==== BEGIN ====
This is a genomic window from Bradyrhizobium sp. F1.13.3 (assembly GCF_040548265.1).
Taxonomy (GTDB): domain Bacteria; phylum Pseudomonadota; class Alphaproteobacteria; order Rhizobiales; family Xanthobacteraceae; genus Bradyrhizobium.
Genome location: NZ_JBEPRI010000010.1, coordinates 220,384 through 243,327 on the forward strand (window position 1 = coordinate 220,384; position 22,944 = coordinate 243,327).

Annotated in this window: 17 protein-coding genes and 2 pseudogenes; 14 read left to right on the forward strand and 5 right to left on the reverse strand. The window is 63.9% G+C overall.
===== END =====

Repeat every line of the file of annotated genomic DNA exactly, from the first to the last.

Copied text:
This is a genomic window from Bradyrhizobium sp. F1.13.3 (assembly GCF_040548265.1).
Taxonomy (GTDB): domain Bacteria; phylum Pseudomonadota; class Alphaproteobacteria; order Rhizobiales; family Xanthobacteraceae; genus Bradyrhizobium.
Genome location: NZ_JBEPRI010000010.1, coordinates 220,384 through 243,327 on the forward strand (window position 1 = coordinate 220,384; position 22,944 = coordinate 243,327).

Annotated in this window: 17 protein-coding genes and 2 pseudogenes; 14 read left to right on the forward strand and 5 right to left on the reverse strand. The window is 63.9% G+C overall.